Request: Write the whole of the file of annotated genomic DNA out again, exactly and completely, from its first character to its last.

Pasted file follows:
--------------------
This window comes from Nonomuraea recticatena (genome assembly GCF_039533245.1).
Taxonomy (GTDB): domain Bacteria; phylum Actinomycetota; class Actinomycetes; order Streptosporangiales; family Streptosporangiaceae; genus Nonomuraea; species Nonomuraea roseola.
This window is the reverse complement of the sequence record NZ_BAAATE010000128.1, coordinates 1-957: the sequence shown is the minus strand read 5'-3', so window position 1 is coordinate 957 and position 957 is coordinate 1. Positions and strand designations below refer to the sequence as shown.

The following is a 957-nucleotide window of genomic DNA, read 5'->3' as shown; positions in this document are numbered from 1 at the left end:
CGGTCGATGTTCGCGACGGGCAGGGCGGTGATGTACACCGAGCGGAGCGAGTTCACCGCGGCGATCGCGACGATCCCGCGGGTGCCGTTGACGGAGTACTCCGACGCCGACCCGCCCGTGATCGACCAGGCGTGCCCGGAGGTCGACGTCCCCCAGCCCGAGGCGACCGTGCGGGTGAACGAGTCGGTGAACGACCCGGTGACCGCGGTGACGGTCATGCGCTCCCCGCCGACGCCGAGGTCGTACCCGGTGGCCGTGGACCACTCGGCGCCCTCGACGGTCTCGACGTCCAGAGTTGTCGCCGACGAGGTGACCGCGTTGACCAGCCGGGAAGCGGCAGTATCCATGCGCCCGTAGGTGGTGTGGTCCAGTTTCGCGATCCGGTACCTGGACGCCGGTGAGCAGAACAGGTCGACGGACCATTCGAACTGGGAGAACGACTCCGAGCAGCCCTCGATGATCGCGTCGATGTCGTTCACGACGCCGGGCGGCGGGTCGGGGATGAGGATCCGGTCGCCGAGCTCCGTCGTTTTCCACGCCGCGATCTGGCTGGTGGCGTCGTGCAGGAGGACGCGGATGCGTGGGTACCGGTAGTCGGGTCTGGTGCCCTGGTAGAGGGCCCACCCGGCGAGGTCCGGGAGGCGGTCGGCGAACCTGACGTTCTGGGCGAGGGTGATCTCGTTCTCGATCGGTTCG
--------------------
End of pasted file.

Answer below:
This window comes from Nonomuraea recticatena (genome assembly GCF_039533245.1).
Taxonomy (GTDB): domain Bacteria; phylum Actinomycetota; class Actinomycetes; order Streptosporangiales; family Streptosporangiaceae; genus Nonomuraea; species Nonomuraea roseola.
This window is the reverse complement of the sequence record NZ_BAAATE010000128.1, coordinates 1-957: the sequence shown is the minus strand read 5'-3', so window position 1 is coordinate 957 and position 957 is coordinate 1. Positions and strand designations below refer to the sequence as shown.

The following is a 957-nucleotide window of genomic DNA, read 5'->3' as shown; positions in this document are numbered from 1 at the left end:
CGGTCGATGTTCGCGACGGGCAGGGCGGTGATGTACACCGAGCGGAGCGAGTTCACCGCGGCGATCGCGACGATCCCGCGGGTGCCGTTGACGGAGTACTCCGACGCCGACCCGCCCGTGATCGACCAGGCGTGCCCGGAGGTCGACGTCCCCCAGCCCGAGGCGACCGTGCGGGTGAACGAGTCGGTGAACGACCCGGTGACCGCGGTGACGGTCATGCGCTCCCCGCCGACGCCGAGGTCGTACCCGGTGGCCGTGGACCACTCGGCGCCCTCGACGGTCTCGACGTCCAGAGTTGTCGCCGACGAGGTGACCGCGTTGACCAGCCGGGAAGCGGCAGTATCCATGCGCCCGTAGGTGGTGTGGTCCAGTTTCGCGATCCGGTACCTGGACGCCGGTGAGCAGAACAGGTCGACGGACCATTCGAACTGGGAGAACGACTCCGAGCAGCCCTCGATGATCGCGTCGATGTCGTTCACGACGCCGGGCGGCGGGTCGGGGATGAGGATCCGGTCGCCGAGCTCCGTCGTTTTCCACGCCGCGATCTGGCTGGTGGCGTCGTGCAGGAGGACGCGGATGCGTGGGTACCGGTAGTCGGGTCTGGTGCCCTGGTAGAGGGCCCACCCGGCGAGGTCCGGGAGGCGGTCGGCGAACCTGACGTTCTGGGCGAGGGTGATCTCGTTCTCGATCGGTTCG